NPR logo

'Science of Sleep' Straddles a Dreaming Life

  • Download
  • <iframe src="https://www.npr.org/player/embed/6126070/6126071" width="100%" height="290" frameborder="0" scrolling="no" title="NPR embedded audio player">
  • Transcript
'Science of Sleep' Straddles a Dreaming Life

Movies

'Science of Sleep' Straddles a Dreaming Life

'Science of Sleep' Straddles a Dreaming Life

  • Download
  • <iframe src="https://www.npr.org/player/embed/6126070/6126071" width="100%" height="290" frameborder="0" scrolling="no" title="NPR embedded audio player">
  • Transcript

Gael Garcia Bernal plays Stephane, a man whose dreams won't stay in his sleeping hours. Warner Bros. hide caption

toggle caption
Warner Bros.

Gael Garcia Bernal plays Stephane, a man whose dreams won't stay in his sleeping hours.

Warner Bros.

The new film The Science of Sleep is director Michel Gondry's fantasy tale about a young man who begins to lose himself in the area between waking life and his dreams.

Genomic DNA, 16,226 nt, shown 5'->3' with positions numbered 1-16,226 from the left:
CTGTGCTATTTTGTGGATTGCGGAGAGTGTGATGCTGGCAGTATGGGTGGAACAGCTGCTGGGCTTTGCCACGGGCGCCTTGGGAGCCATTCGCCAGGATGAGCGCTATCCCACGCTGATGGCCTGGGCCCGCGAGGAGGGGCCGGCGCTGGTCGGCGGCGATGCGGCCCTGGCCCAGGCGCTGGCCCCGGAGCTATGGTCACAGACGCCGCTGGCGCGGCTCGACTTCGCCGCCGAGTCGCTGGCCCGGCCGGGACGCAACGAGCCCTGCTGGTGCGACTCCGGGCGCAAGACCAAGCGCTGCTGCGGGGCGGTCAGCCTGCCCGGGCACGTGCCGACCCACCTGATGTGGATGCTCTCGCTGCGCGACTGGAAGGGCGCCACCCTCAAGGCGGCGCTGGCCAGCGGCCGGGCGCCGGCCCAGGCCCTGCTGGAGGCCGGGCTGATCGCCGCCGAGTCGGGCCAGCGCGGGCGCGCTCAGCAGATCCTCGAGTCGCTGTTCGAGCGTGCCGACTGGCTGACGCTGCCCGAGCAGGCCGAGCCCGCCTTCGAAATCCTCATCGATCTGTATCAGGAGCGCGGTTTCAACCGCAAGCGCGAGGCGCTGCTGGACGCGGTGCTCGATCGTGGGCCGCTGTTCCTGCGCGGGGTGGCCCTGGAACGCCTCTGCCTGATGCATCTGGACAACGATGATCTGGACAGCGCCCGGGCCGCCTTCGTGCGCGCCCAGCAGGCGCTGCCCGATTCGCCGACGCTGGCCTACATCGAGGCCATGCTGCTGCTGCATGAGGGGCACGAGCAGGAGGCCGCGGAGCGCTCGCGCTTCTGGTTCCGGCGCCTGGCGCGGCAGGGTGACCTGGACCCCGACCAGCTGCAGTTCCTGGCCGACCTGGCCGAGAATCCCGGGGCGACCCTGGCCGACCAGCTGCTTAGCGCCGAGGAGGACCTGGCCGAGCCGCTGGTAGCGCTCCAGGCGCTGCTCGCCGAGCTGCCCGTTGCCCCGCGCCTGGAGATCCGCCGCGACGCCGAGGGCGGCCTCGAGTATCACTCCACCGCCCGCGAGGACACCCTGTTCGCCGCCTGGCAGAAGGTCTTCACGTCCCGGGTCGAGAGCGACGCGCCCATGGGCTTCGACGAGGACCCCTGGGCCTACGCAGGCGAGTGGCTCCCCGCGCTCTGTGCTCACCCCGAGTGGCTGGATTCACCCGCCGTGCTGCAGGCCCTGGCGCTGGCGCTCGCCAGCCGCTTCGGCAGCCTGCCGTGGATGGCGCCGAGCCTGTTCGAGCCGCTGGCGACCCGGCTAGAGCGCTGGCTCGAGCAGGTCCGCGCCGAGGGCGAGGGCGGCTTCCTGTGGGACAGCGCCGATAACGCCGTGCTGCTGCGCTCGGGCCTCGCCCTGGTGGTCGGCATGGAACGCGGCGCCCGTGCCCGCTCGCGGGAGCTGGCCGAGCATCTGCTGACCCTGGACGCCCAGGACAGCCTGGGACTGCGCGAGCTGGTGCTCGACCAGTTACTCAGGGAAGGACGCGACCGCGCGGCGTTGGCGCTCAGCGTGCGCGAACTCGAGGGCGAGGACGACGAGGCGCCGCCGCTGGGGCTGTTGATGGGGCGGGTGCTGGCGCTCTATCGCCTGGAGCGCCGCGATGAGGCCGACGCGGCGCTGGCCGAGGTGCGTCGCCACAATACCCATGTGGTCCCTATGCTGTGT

Gondry covered similar terrain from another angle in his offbeat romance Eternal Sunshine of the Spotless Mind.

When Stephane Miroux (Gael Garcia Bernal), a bored graphic artist, sleeps, he's the charismatic host of his own television show, where he creates dreams like exotic confections. And if the resulting dreams are so good you'd like to experience them twice, they all come with a rewind button.

When Stephanie (Charlotte Gainsbourg) moves in next door, Stephane must find a way to bridge his real life with his fantasies.

Whether you find the concept charming or too precious, the visual experience of The Science of Sleep is enough to prompt the question: "Who'd ever want to wake up?'